Be careful what you commit to
Do you ever wonder whether your statements are a binding contractual commitment on behalf of your organisation?
Do you ever wonder whether your statements are a binding contractual commitment on behalf of your organisation? In a stark reminder for all HR professionals of the importance of what you say, the Employment Appeal Tribunal in the case of Hershaw –v- Sheffield City Council has upheld a breach of contract claim based upon a statement made by an HR consultant in a grievance appeal. This applies even though the consultant did not have the power to make such a commitment under the Council’s own processes.
A group of market patrol officers employed by the Council raised pay complaints which were heard under the Council’s grievance procedure. The grievance appeal was heard by an HR consultant. In her outcome letter she decided that the officers should be paid at grade 5 instead of grade 3. The Council subsequently argued that the decision was wrong and that the officers should have been graded 4. The consultants brought breach of contract claims relying upon the grievance appeal outcome. In the Employment Appeal Tribunal hearing the council endeavoured to argue that: the HR consultant did not have the authority to increase their pay to that level; and that they could withdraw the offer to pay more because the officers had not actively ‘accepted’ the increase in pay. The EAT rejected these arguments.
The EAT Judgment is very clear in finding that the commitment in the grievance appeal was potentially contractually binding and is something upon which the employees could rely. As the HR consultant was considering a grievance appeal she was acting as the employer and was not acting in a personal capacity, accordingly she was someone able to provide an authoritative answer to the grievance which was then legally binding on the Council.
The EAT has also found (perhaps unsurprisingly) that an employee does not have to actively formally accept an offer made to improve their terms. It was felt to be artificial to suggest that a pay rise required acceptance. Where an additional benefit is offered to an employee, with no apparent downside, the contract is taken to have been changed for the future and the employee is taken to accept that offer by continuing to work.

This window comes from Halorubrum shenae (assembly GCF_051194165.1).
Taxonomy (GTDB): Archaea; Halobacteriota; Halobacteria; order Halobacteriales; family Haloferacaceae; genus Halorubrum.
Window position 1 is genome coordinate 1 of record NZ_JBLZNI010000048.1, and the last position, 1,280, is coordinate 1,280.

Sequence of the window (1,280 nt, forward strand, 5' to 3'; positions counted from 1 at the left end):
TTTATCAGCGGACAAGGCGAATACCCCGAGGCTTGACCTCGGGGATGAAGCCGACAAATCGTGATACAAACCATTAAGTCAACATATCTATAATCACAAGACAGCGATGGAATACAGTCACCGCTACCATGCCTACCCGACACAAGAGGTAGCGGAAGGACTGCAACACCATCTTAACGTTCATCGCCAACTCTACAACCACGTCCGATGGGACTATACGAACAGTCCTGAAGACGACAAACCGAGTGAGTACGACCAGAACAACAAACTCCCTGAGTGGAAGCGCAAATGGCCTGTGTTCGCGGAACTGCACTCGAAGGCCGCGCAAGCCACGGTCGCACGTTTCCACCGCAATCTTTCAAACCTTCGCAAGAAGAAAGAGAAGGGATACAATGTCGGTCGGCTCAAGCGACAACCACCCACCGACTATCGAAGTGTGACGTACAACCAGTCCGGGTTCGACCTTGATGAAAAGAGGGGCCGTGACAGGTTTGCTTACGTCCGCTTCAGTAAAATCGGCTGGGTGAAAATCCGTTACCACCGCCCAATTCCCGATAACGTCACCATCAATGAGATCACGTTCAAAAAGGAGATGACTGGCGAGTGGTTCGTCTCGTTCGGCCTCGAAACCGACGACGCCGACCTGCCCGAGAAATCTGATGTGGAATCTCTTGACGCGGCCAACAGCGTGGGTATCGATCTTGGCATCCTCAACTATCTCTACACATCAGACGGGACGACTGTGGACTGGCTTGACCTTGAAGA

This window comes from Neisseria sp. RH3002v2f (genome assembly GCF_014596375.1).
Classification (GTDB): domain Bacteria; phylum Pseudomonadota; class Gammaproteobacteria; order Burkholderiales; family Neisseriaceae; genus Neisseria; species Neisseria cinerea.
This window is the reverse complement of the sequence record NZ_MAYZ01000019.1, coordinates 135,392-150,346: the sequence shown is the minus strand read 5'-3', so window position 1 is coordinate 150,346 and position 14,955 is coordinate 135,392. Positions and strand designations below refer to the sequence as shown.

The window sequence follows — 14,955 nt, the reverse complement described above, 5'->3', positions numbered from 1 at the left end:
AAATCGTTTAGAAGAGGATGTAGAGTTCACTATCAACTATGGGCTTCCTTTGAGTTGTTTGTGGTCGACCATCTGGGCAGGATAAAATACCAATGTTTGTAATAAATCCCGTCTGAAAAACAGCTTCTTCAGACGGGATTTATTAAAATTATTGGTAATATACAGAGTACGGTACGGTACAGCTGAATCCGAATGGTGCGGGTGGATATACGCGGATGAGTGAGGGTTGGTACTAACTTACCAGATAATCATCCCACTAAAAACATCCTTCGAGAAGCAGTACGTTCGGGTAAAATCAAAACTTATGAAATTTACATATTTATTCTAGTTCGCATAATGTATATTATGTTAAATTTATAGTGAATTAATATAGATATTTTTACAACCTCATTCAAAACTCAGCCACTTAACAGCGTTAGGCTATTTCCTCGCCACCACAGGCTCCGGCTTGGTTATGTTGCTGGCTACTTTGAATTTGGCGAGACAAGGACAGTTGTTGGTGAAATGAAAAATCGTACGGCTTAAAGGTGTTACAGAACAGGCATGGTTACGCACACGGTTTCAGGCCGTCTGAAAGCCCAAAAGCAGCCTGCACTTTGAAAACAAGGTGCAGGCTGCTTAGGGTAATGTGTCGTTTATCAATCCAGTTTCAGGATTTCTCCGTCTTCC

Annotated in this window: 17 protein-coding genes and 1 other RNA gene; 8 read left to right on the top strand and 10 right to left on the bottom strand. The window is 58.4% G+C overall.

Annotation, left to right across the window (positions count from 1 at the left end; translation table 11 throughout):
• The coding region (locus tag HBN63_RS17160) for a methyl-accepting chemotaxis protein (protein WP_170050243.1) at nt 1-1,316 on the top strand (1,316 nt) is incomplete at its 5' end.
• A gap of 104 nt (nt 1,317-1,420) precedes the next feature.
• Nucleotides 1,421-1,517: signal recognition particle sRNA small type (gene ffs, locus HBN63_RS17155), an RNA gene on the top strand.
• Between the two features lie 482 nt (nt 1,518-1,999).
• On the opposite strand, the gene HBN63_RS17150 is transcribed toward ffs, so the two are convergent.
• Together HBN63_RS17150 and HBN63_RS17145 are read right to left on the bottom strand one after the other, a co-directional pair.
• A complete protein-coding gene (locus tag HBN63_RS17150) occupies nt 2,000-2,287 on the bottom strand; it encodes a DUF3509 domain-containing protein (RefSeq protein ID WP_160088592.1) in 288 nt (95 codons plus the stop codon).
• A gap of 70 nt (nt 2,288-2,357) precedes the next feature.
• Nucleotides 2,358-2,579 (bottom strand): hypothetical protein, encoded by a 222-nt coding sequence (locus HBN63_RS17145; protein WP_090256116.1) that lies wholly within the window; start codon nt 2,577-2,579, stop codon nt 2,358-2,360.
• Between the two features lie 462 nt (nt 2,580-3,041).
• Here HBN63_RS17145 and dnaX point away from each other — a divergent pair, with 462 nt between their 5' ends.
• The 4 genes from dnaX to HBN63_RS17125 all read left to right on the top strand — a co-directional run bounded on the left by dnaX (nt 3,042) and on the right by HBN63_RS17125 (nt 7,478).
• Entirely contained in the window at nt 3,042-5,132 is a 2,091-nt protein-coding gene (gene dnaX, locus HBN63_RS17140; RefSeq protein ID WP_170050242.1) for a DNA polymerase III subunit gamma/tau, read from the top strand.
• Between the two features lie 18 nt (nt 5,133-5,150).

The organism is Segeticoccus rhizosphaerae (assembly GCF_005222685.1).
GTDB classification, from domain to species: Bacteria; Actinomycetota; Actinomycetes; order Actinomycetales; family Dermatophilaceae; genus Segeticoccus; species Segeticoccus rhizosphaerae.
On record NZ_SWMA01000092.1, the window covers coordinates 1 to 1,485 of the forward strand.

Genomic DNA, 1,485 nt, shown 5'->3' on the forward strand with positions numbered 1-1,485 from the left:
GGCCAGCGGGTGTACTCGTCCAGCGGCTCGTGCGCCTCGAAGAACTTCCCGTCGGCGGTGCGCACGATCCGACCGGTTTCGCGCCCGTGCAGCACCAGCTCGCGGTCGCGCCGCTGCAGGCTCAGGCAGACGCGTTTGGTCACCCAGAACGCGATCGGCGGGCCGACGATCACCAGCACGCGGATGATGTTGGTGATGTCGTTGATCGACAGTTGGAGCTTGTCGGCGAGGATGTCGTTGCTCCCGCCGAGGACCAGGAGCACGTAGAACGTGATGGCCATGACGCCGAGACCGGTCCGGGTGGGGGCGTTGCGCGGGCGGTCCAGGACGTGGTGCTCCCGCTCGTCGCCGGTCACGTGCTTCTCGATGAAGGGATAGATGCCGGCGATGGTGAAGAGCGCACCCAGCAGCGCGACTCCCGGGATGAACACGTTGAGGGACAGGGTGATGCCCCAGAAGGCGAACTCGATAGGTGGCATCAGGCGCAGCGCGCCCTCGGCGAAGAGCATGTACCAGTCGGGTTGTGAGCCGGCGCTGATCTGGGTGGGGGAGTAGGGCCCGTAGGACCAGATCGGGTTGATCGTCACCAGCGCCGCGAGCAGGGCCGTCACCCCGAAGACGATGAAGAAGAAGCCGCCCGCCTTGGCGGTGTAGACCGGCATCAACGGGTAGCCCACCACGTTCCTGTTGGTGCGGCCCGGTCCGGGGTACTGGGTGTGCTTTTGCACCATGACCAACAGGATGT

What does this mean for me?
Be very careful what you state when you make commitments on behalf of the business. In particular in documents produced as part of internal procedures, commitments made by any employee (including any HR professional) will bind the business irrespective of whether that individual has the power (internally) to do so. The EAT were not interested in arguments around actual authority under the Council’s rules, what they focused on was the HR consultant’s role. In this case that role in hearing a grievance appeal clearly presented that person as making decisions on behalf of the council. The same will be true of any person making a decision as part of a grievance or other internal process.
We do also sometimes see problems arise for employers where managers and others are held to have committed the business to pay an increase or to provide some other benefit. This Judgment reinforces the fact that where such a commitment is made it is binding, it doesn’t need the employee to do something else to make that so.
Do be careful when making grievance decisions, particularly those which impact upon pay and reward as you are likely be make a legally binding commitment on the organisation’s behalf. However there is one glimmer of hope contained in this Judgment where any such commitment is made in error (and obviously so). The EAT have not ordered the Council to pay the increased amounts, they have sent the case back to a new Tribunal to decide whether there was genuinely a legal mistake. That is, even though the HR consultant was able to bind the company, if the officers understood in the full context that what was being said was a mistake then it may not be binding. The example given by the EAT is the secretary to the boss who writes a letter to an employee who had previously earned £400 per month recording a proposed pay rise to £4,500 per month rather than £450 per month, that employee would know that this was simply an error and that would not be legally binding. Although you do not want to find yourself relying on such an argument, the Council will presumably take the opportunity to argue that these officers knew that they were not genuinely being increased to grade 5.